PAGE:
Quo Vadis Europe?

Professor Dr. István Gyarmati is President of the International Centre for Democratic Transition and a veteran of Hungarian diplomacy. He formerly served as chairman of the UN Secretary General’s Advisory Board on Disarmament Matters, member of the Board of the International Institute of Strategic Studies, and the NATO Defense College Foundation.

In 1991, Europe appeared to have become an island of peace and democracy in the world. American political scientist Francis Fukuyama predicted the end of history and we all—with the possible exception of Samuel Huntington and a few of his believers—wanted to believe that this was true. Even the dreadful events in Yugoslavia—which through a bloody process of dissolution displayed what a fall of the concept of the multiethnic, multicultural, and multireligious state could look like—did not shake this common conviction.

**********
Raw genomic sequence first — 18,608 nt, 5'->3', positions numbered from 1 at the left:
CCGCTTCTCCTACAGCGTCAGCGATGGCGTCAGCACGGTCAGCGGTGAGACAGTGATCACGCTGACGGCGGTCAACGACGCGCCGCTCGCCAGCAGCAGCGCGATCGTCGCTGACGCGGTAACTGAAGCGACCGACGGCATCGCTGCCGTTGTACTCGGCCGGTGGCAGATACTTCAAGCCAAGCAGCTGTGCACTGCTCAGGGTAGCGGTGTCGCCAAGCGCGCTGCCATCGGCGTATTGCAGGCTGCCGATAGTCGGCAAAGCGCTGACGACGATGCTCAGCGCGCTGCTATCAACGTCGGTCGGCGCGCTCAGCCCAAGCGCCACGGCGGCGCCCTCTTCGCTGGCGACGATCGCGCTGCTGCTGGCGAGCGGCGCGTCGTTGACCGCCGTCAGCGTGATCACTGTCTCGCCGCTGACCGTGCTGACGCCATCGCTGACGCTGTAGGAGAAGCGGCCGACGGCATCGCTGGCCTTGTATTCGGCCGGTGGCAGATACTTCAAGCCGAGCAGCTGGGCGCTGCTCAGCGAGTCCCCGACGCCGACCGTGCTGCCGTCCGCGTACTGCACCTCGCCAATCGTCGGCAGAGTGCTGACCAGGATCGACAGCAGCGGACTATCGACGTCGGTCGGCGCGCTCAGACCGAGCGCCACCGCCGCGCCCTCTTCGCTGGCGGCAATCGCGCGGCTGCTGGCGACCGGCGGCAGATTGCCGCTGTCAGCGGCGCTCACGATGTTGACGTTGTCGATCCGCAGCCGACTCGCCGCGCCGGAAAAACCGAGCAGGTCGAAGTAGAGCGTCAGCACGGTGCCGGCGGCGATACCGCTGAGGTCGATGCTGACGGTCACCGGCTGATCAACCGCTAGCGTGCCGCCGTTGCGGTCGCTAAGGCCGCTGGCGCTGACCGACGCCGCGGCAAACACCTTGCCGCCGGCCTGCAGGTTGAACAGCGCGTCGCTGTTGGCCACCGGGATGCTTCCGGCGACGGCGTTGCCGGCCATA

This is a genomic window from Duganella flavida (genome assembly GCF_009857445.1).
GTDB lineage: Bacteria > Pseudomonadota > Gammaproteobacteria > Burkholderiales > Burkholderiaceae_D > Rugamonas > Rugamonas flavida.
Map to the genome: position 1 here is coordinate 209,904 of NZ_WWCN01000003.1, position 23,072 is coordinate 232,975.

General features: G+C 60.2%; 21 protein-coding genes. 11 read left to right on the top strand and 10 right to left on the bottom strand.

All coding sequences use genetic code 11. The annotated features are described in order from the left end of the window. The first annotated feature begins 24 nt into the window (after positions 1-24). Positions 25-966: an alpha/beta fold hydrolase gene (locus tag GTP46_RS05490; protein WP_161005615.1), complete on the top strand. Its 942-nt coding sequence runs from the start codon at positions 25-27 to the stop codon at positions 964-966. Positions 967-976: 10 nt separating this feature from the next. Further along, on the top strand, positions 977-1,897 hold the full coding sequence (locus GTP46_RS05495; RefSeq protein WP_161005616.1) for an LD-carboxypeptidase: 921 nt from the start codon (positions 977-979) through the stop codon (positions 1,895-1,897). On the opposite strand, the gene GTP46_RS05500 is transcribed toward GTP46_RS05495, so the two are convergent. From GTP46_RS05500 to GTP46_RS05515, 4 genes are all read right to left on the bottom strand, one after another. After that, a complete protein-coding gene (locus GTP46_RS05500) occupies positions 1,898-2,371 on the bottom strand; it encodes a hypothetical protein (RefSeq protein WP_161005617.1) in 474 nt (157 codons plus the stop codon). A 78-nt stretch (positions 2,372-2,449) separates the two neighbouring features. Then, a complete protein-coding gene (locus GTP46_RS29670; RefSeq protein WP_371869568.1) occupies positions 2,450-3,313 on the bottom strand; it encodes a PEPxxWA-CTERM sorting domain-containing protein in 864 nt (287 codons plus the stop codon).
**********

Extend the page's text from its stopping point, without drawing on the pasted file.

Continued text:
The first event that fundamentally changed this rosy picture was the terrorist attack on the World Trade Centre and the Pentagon on September 11th, 2001—followed by similar terrorist attacks in Madrid in 2004 and London in 2005. For the first time, we were forced to think what that really meant. Was it a one-time event, an exception to the rule that would not fatally question the victory of democracy, and undermine peace and stability in Europe? Or was this something else? As these events were followed by additional rounds of terrorist attacks that compelled the world to start fighting back, declaring “War on Terror,” it became clear that terrorism would stay with us for years to come and influence our lives around the world, including in Europe. We were forced to stand up against this danger, build up political resolve, and upgrade our capabilities—military or otherwise—in order to protect our societies and people against this threat. This was a legitimate political objective, for every state needs to be responsible for the security of its citizens and develop the necessary means to fulfil this goal. With the benefit of hindsight, we can now safely say that, while the danger was not overblown and the measures taken were unavoidable, we had made a number of serious mistakes. 

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